General

Refugee report shows fewer visas given

VANESSA COSTANZO

A NEW report by the Australian Refugee Council reveals that the intake of humanitarian visas is at its lowest number in eight years.

Last year 13,770 people came to Australia through the Humanitarian Program with about 1,400 settling in Western Australia annually.

Australia’s share in international terms of support, however, remains modest. According to the United Nations Refugee Agency, Australia hosts 0.22 per cent of the world’s refugees and received 0.53 per cent of asylum applications in 2009.

The Department of Immigration showed the majority of refugees in Australia are Burmese, closely followed by Iraq, Bhutan, Afghanistan and multiple African countries.

The recently released report, “Public discourse on Australia’s refugee policies”, focuses especially on the humanitarian program, its needs and challenges, as well as public opinions on refugees and asylum seekers.

It reveals that a majority of Australians support tough policies for asylum seekers. Yet of those polled, only 18 per cent knew the correct answer when asked for the number of asylum seekers who arrive by boat (1 per cent or less).

Hanan Abu-laban, Community Development Coordinator at the Metropolitan Resource Centre in Mirrabooka, helps many families settle into life in Australia.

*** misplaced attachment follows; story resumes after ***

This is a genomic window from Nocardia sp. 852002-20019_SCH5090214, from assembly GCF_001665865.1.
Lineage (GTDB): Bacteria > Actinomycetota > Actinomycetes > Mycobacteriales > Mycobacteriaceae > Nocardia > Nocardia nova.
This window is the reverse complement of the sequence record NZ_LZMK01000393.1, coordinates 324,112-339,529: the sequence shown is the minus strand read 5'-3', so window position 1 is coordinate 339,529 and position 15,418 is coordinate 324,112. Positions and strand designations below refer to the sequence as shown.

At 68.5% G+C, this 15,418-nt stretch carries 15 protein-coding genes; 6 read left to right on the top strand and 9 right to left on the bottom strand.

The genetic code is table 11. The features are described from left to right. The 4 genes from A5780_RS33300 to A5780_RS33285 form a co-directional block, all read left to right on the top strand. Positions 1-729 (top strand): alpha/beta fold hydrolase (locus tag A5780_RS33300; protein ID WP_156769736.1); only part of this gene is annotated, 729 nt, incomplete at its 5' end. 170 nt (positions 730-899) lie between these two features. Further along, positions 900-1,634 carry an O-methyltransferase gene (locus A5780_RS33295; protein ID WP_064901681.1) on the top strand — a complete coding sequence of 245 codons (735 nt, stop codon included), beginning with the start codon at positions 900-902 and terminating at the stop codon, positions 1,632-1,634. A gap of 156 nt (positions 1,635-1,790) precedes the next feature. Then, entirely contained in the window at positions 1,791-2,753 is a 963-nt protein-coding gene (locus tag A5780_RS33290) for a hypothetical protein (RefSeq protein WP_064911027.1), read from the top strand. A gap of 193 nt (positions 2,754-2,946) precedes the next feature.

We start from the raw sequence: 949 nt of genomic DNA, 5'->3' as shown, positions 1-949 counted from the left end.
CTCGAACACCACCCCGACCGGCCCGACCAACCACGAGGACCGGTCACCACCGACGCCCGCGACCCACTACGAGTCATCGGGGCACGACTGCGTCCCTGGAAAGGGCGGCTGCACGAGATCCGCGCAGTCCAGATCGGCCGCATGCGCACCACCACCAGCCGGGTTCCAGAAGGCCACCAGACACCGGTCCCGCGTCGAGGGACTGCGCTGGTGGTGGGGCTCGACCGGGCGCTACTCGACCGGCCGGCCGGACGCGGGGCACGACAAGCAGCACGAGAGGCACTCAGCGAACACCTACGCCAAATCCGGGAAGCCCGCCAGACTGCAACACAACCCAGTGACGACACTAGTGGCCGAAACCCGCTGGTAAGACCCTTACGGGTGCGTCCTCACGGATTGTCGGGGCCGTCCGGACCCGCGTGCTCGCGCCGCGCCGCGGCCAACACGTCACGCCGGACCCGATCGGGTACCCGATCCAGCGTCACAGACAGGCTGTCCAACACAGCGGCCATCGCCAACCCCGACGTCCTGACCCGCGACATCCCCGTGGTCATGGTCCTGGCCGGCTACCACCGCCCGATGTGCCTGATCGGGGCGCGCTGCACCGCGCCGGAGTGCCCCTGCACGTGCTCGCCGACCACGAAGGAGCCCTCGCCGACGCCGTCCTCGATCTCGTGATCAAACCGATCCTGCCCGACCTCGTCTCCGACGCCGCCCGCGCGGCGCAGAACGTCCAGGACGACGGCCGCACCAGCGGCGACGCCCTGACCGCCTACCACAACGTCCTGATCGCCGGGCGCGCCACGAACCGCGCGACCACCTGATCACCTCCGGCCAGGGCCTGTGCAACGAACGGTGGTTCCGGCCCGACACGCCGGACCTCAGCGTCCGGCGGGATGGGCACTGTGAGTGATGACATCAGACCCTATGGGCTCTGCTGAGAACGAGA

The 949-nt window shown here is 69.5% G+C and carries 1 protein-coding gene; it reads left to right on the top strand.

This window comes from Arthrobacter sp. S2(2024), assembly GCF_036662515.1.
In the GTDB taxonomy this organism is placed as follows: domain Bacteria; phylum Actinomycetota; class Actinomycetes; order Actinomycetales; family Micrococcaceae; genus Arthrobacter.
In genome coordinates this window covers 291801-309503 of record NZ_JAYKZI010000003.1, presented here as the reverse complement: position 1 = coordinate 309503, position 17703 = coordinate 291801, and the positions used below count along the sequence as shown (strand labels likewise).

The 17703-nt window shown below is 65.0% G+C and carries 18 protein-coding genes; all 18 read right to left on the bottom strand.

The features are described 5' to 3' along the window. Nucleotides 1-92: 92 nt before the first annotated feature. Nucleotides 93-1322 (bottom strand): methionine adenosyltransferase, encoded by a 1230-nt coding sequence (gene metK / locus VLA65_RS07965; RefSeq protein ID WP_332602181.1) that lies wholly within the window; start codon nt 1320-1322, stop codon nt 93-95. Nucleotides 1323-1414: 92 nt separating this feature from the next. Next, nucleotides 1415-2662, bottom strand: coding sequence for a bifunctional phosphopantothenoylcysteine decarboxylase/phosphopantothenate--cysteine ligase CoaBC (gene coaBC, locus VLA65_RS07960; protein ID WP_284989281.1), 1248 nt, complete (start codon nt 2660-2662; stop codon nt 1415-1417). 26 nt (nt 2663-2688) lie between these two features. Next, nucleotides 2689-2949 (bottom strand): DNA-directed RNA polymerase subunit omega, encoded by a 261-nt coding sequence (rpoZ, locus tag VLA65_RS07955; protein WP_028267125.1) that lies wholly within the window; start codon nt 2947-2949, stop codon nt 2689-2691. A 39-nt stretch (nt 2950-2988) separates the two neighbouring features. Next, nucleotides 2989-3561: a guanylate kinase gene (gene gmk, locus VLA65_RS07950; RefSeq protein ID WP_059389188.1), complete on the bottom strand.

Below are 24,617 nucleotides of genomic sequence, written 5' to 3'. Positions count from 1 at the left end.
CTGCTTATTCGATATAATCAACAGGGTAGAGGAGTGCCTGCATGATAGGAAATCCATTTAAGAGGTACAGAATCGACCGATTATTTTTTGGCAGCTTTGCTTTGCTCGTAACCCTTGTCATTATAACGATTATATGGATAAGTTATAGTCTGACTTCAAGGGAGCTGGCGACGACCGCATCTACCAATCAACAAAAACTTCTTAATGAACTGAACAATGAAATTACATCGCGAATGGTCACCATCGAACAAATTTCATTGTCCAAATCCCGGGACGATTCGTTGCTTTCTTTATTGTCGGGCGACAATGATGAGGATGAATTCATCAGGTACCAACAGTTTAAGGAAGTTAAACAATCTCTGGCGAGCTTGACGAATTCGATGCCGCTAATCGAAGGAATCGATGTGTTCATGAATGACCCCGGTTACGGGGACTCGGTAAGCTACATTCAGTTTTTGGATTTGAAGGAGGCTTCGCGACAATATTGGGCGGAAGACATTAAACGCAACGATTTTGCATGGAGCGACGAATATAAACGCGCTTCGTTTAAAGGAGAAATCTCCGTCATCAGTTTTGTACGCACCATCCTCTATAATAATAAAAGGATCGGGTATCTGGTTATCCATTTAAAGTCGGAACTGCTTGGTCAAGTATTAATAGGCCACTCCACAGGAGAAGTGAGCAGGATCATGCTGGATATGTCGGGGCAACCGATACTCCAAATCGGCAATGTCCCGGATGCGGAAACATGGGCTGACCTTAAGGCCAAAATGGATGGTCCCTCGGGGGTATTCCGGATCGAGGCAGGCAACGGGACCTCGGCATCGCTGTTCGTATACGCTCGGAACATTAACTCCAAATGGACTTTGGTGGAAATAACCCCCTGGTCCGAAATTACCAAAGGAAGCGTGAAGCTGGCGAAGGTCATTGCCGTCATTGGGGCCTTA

She says there is a lot of misunderstanding on the subject of refugees.

“There is a lot of anger and hatred towards the refugees because people think they get public housing straight away, which is not the case. We rent houses privately for them.”

On arrival refugees must partake in a six-month settlement program in which they are assigned a case worker to help them adjust to Australian life. They are linked with services such as Centrelink and Medicare, given 510 hours of English classes and are added to the Homeswest waiting list.

Although given a one to two week leeway for rent, families then must be able to begin payments — a fairly hard feat when they are often unable to speak English and have in many cases endured severe hardships and witnessed brutalities in their homeland.

“A lot are victims of trauma; 90% will have gone through some or witnessed it … they need more services and probably more time … how much information can you give them (in a six-month period)?” Ms. Abu-laban said.

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